Why juicing is a huge waste of money.

There are so many reasons why a variety of fruits and vegetables should be a large portion of our diets. They taste delicious and have a very high nutrient to calorie ratio (lots of nutrients, few calories). They are the best and most accessible source of many essential vitamins and minerals. And they are an essential source of fiber in our diets. Fiber is the indigestible carbohydrates (including cellulose and lignin) that makes up the structure of plants. But since we can’t digest it, why bother eating it? Wouldn’t it be better just to squish all of the vitamins and minerals out of the fruits and vegetables and just drink them instead?

You could do that. It would provide a very fast, easily digestible dose of some vitamins, minerals and some sugars. But since it is a liquid, it would pass through your system quickly and barely satiate you. This recipe for “healthy green juice” calls for 1 green apple, 2 celery stalks, ½ a cucumber, 3 kale leaves, ¼ a lemon and a ½” piece of ginger for a single serving. That is a full daily serving of vegetables for an adult, and enough to make up an entire meal (which would be a pretty awesome salad). And if you ate that it would keep you full because your body needs time to break down all that tough vegetal matter (oh HEY). While it slowly passes through your system, you absorb more of the nutrients present because they are in contact with digestive system cell walls longer.

So, why would you ever buy enough produce for an entire meal, but throw out all of the parts that actually make you feel full (or spend your money buying juice, when you could buy produce)? Hunger is our body telling us that we need more nutrients, so if you consume something and are hungry soon after then that food is not doing its job. Juicing yourself or just drinking pre-made juice (and especially as part of juice cleanses, ugh) are not the answer to your dietary problems. Eating more fruits and vegetables, without throwing away the bulk of what you buy (or buying just the carbs that straight juice contains), is a much better and more economical approach. Putting fruit and vegetables into smoothies is a slightly better approach, because you are still consuming the whole plant, but whirling it up still makes it much easier to digest so you’re missing out on prolonged fullness. A juice or smoothie every once in a while is fine, but for the most part don’t drink what you could eat.

Further Reading (Updated 9/11/2014): Stop Juicing, Lay Off the Juice Cleanse Diet. You’ve Been Lied to.


Granola Formula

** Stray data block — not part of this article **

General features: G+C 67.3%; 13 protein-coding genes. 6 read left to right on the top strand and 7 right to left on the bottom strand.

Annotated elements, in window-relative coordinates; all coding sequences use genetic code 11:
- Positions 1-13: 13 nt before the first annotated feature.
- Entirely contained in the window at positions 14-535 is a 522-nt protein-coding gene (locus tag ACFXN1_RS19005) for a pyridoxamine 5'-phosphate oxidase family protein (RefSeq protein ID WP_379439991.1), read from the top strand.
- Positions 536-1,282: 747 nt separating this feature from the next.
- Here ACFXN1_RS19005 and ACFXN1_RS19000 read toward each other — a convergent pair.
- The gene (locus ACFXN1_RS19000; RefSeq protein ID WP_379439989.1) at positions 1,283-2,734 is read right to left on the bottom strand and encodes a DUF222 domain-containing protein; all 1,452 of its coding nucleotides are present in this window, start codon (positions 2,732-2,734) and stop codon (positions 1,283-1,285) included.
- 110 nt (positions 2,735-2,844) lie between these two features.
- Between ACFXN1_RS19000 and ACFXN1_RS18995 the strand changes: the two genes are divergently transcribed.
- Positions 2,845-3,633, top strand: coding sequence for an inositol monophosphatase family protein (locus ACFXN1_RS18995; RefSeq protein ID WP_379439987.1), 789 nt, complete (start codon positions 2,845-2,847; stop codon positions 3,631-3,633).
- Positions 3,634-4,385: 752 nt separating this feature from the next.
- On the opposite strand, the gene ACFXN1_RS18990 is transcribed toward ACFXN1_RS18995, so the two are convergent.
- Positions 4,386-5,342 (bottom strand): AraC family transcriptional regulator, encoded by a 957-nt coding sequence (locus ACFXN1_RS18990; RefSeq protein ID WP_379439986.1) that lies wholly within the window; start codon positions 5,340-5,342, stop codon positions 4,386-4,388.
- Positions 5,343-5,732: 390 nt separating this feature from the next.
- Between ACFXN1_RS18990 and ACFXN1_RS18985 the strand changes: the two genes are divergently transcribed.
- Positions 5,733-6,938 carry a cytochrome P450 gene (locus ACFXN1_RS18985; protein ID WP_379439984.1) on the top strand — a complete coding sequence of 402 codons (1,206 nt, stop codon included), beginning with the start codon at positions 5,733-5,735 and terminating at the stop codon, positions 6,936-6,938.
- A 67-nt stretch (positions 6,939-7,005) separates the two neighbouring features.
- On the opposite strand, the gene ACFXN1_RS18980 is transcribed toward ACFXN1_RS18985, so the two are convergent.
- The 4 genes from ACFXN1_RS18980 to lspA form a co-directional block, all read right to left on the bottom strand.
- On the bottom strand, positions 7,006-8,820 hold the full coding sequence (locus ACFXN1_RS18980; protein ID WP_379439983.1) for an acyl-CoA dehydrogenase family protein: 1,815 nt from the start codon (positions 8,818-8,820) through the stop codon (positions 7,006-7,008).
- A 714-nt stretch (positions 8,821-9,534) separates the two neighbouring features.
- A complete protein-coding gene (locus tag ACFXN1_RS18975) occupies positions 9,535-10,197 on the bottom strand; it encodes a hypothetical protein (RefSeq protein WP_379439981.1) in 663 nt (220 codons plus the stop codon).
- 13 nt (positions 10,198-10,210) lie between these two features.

20140707_172531 (2)Granola easily fits into the category of things that once you start making yourself you will never, ever buy it again (right, Mom?). The ingredients are cheap and it is infinitely adaptable. This adaptability is why I say this is much more formula than recipe, because it is different every time I make it. I always have oats, nuts of some kind, syrup and oil, and then rest is in constant flux.

Note that this makes for a very loose granola without big clusters, which is what I prefer in my yogurt/straight out of the jar. It can be very easily doubled or tripled for sharing. The batch I made above is oats, a mix of almonds and pecans, sesame seeds, cinnamon, ginger, vanilla, coconut and olive oil, and honey.

Granola Formula

Yield: 3 pints

  • 5 cups oats (1 lb)
  • 1 cup nuts, chopped
  • 1/3 cup seeds (such as sesame, sunflower)
  • 2 teaspoons spices (cinnamon is my usual, a mix of cardamom, nutmeg, ginger or other warm spices would do nicely)
  • 1/4 teaspoon salt
  • 1/2 cup maple syrup
  • 1/3 cup neutral oil or a mix (such as canola, non-virginal olive, or coconut)
  • 1 tablespoon extract (I like vanilla, almond would also work)
  • 1/2 cup shredded unsweetened coconut (optional)
  • 2 tablespoons sweetener (honey, agave, brown sugar, etc.) (optional)
  • 1/2 cup dried fruit (optional for you people, never for me)

Preheat the oven to 250F.

Mix together all of the dry ingredients in a large bowl (dried fruit doesn’t count, save that for after). Whisk together the syrup, oil, extract, and sweetener (if using). Add the wet to the dry, and stir until all the oats and things are coated. Spread on an unlined baking sheet and bake for 90 minutes, tossing every 30. Let cool, toss with dried fruit if using, and store in an airtight container.

Further reading (updated 7/9/2014): Gingersnap Granola, Cranberry and Ginger Granola Packs, Coconut Quinoa Granola